17 August, 2011
Why Are My Total Protein Levels Low?
Proteins serve a variety of functions in your body, and many of them are normally found in your bloodstream, where they can be measured to help determine your general level of nutrition or to check for certain disease states. Some disorders, such as multiple myeloma, increase your total protein level, while others, such as liver failure, lower it. A low total serum protein level can result from deficits in one specific protein or class of proteins or from a generalized suppression of several proteins.
The majority of proteins found in your serum are manufactured in your liver. According to “The Merck Manual of Diagnosis and Therapy,” clotting factors, alpha- and beta-globulins, albumin, transferrin, ferritin, alpha-1-antitrypsin, ceruloplasmin and a host of minor proteins all originate in your liver. Gamma-globulins, also known as immunoglobulins, are produced by specialized white blood cells called B lymphocytes. Some proteins, such as hemoglobin and lipoproteins, are also transported through your bloodstream, but they are not counted as part of your total protein level.
Since the proteins in your bloodstream are all constructed from amino acids, a deficiency of these essential building blocks can produce a generalized decrease in protein synthesis, which is reflected in a low total protein level. Protein-energy malnutrition is uncommon in developed countries, although it sometimes occurs in institutionalized patients or in certain medical conditions, such as cancer, advanced heart failure or AIDS. Because your body breaks down muscle and other available proteins to maintain serum protein concentrations, a low total protein level due to malnutrition frequently only occurs following prolonged starvation.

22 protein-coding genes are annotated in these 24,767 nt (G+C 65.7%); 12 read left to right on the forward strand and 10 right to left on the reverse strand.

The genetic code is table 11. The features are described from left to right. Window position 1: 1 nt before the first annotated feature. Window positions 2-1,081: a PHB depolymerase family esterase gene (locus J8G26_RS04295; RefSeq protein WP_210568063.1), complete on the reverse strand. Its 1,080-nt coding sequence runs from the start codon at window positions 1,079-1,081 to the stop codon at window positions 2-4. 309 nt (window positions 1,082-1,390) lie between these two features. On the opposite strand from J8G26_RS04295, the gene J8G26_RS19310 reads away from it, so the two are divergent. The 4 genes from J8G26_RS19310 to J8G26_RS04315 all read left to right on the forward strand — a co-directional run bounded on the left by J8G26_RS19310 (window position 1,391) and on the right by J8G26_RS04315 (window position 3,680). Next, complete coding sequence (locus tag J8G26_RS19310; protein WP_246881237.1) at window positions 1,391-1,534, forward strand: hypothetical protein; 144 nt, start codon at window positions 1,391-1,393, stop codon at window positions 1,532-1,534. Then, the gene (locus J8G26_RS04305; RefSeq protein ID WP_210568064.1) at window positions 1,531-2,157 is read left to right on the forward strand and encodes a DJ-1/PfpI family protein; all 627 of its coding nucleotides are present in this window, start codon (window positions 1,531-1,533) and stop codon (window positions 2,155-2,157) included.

If your liver’s ability to synthesize proteins is impaired, many of your serum proteins may decrease, leading to a low total protein level. The production of albumin -- the most abundant protein in your bloodstream -- often falls as a result of chronic liver disease, thereby causing your total protein level to decrease. Alcohol can contribute to low total protein levels even when overt liver disease is not present because it impairs your liver’s ability to manufacture albumin.
Gastrointestinal and Kidney Losses
Because of their small size, some proteins can pass through your kidneys and mucous membranes relatively easily, but larger proteins, such as albumin, are retained within your bloodstream under normal circumstances. The July 2009 issue of “Indian Journal of Nephrology” describes a relatively common condition called nephrotic syndrome, which is characterized by kidney damage leading to massive loss of albumin with resultant low serum protein levels. Similarly, any condition that increases the “leakiness” of your intestine -- inflammatory bowel disease, multiple polyps, intestinal surgery or infections -- can lead to a loss of albumin, immunoglobulins or other proteins.
Low total serum protein levels can result from poor nutrition, impaired liver function, kidney disease, gastrointestinal disorders, exposure to toxins or any other condition that impairs protein synthesis or increases protein losses. In some cases, you may have low protein levels simply on the basis of over-hydration, which dilutes the proteins in your bloodstream and leads to inaccurate laboratory interpretation of your blood test. If you are in good health, a repeat measurement is reasonable. If your low protein level persists, ask your physician for a thorough evaluation to determine a cause.
- “The Merck Manual of Diagnosis and Therapy, 18th Edition”; Mark H. Beers, M.D., Editor-in-Chief; 2006
- “Indian Journal of Nephrology”; Spectrum of Childhood Nephrotic Syndrome in Iran: A Single Center Study; A. Safaei, S. Maleknejad; July 2009
- “European Journal of Pediatrics”; Clinical Practice. Protein-Losing Enteropathy in Children; M.J. Braamskamp, et al.; October 2010
- Keith Brofsky/Stockbyte/Getty Images